Obstructive sleep apnea is commonly misdiagnosed or overlooked in children and infants, but it’s essential to know the signs and symptoms.
Obstructive sleep apnea (OSA) is much more common than many people think; it is estimated that between one and four percent of children have OSA. Unfortunately, OSA is largely misdiagnosed or overlooked altogether, but every parent should understand what OSA is and what causes it, and they should also be vigilant about watching for the signs and symptoms of OSA, because, when left untreated, OSA can in dangerous or, in some cases, even life threatening.
What causes OSA in infants and children?
While the most common causes of OSA in adults center around weight, age, and neck circumference, a child’s anatomy can play a big role in the development of OSA. These anatomical blockages can include narrow dental arches and a retruded lower jaw. Enlarged adenoids and/or tonsils, as well as obesity, can also play a role in the development of OSA in children. However, obesity is thought to contribute to the development of OSA in older children, between the ages of 12 and 18, but it’s not as common in younger children.
Why is OSA misdiagnosed?
OSA is often misdiagnosed in both children and adults. In adults, it’s estimated that as many as 90 percent of cases are undiagnosed or misdiagnosed. In children, OSA is often misdiagnosed as either attention deficit disorder (ADD) or attention deficit hyperactivity disorder (ADHD), because the symptoms are very similar. In fact, roughly 25 percent of children diagnosed with ADHD are thought to actually have sleep apnea.
What are the signs of OSA in children?
Signs of OSA in children while sleeping:
- Mouth breathing
- Breathing difficulties
- Awkward sleep positions
Because the signs and symptoms of OSA are most obvious during sleep, many parents don’t catch them. However, there are signs of OSA that can make themselves known during the day as well.
Signs of OSA in children during the day:
- Mood swings
- Mouth breathing
- Difficulties concentrating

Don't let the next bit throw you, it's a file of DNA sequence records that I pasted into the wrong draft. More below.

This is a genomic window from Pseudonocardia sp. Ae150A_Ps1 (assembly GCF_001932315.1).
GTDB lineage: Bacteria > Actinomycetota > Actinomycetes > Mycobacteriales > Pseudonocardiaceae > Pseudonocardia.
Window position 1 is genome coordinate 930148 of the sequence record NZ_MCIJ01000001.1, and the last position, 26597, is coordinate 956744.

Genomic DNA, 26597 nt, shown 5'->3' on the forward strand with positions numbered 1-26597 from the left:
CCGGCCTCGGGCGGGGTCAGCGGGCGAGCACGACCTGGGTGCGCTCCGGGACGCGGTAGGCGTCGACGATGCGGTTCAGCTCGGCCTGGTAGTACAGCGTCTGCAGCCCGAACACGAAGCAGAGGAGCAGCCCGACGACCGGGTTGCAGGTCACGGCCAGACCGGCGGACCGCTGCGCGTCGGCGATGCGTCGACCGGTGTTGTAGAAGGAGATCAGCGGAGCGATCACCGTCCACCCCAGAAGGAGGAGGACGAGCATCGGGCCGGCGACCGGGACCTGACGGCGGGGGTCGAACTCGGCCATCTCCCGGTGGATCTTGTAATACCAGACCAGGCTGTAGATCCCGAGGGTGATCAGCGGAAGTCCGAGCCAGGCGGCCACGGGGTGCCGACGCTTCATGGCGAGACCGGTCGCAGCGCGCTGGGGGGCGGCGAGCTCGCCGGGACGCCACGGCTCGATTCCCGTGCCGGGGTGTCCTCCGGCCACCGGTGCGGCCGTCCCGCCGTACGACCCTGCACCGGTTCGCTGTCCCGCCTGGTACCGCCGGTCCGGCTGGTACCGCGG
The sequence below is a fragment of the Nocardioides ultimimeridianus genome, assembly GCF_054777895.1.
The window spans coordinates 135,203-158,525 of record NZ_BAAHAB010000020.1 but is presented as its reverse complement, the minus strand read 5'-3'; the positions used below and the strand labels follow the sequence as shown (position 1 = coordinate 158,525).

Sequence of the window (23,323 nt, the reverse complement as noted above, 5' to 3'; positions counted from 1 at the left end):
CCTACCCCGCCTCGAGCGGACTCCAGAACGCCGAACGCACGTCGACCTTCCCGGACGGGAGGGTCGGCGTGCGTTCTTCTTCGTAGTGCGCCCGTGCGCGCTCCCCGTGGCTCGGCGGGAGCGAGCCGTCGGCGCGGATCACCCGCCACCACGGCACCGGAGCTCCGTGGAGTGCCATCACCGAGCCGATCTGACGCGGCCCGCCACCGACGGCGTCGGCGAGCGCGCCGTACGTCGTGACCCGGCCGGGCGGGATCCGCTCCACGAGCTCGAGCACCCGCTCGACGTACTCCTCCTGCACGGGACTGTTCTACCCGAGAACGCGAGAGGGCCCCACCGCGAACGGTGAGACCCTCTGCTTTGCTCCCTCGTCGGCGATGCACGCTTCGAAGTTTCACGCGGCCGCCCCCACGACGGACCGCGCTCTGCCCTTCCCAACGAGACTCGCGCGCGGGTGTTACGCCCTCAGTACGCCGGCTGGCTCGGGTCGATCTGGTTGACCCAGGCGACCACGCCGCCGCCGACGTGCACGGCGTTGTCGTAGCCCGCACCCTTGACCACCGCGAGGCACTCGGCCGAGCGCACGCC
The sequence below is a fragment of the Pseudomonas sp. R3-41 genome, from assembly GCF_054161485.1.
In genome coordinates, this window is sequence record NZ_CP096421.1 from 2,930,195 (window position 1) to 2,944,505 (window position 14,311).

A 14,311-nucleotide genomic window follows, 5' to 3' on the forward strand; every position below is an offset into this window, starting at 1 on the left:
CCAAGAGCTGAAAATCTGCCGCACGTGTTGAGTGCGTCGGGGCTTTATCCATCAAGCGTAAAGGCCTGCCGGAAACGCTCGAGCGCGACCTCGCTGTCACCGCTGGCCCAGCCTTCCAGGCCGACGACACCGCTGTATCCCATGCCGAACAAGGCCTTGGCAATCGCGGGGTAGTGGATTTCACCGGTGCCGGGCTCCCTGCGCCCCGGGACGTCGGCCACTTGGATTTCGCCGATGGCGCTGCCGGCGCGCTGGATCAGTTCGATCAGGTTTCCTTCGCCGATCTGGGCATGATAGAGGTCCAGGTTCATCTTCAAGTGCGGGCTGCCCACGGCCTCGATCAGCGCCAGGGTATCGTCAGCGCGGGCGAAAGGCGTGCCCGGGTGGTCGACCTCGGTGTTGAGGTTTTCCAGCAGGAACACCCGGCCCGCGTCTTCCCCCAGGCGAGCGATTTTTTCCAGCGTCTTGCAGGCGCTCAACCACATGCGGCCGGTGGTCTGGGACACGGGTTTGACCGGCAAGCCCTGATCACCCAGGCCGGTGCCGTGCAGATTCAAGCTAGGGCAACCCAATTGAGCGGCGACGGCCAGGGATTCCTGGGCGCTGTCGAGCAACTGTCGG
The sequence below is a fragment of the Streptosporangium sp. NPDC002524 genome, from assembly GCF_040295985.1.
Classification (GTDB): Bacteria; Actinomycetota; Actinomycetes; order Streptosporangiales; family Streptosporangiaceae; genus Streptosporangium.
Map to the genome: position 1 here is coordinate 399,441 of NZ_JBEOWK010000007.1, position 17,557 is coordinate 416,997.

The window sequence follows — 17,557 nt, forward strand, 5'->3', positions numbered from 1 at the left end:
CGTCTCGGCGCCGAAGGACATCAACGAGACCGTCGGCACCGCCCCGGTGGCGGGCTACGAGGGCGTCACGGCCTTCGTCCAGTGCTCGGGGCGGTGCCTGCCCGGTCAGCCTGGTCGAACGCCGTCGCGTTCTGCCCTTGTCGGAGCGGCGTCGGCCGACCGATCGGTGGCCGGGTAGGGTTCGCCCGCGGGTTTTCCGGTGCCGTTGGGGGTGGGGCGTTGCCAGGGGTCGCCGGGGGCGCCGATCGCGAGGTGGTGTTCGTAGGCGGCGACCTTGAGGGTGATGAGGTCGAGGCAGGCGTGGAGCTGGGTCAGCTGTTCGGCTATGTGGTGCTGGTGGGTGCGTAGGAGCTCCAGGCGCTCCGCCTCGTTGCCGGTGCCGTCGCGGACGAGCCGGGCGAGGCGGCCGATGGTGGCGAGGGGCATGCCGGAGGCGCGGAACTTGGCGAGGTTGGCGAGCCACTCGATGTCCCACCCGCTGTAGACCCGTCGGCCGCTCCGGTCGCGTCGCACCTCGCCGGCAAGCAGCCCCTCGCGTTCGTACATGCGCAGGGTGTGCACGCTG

- Poor school performance
- Emotional instability
What are the signs of OSA in infants?
Spotting the signs of OSA in infants can be even more difficult than spotting them in children. It’s essential for parents to observe their babies while sleeping to watch out for the symptoms of OSA.
Signs of OSA in infants:
- Pauses in breathing lasting for 20+ seconds
- Turning blue
- Gasping for breath, gagging, or coughing
What should you do if you think your infant or child has OSA?
If you think that your infant or child is suffering from undiagnosed or misdiagnosed OSA, it’s important to consult your physician. Left untreated, OSA can lead growth, behavioral and developmental problems and delays, as well as poor academic performance . Early diagnosis is an essential part of preventing the majority of the issues associated with OSA. OSA is typically diagnosed with an overnight polysomnography or a sleep study.
What does our dentist in Lawrence have to do with OSA?
Dentists have become key in diagnosing OSA in children that can be overlooked by primary care physicians. Dentists can evaluate enlarged tonsils and/or adenoids during a dental exam, as well as other developmental markers that increase the risk of OSA. Our dentist is an expert in sleep disorders in both adults and children and offers sleep apnea treatment information and options that can resolve OSA.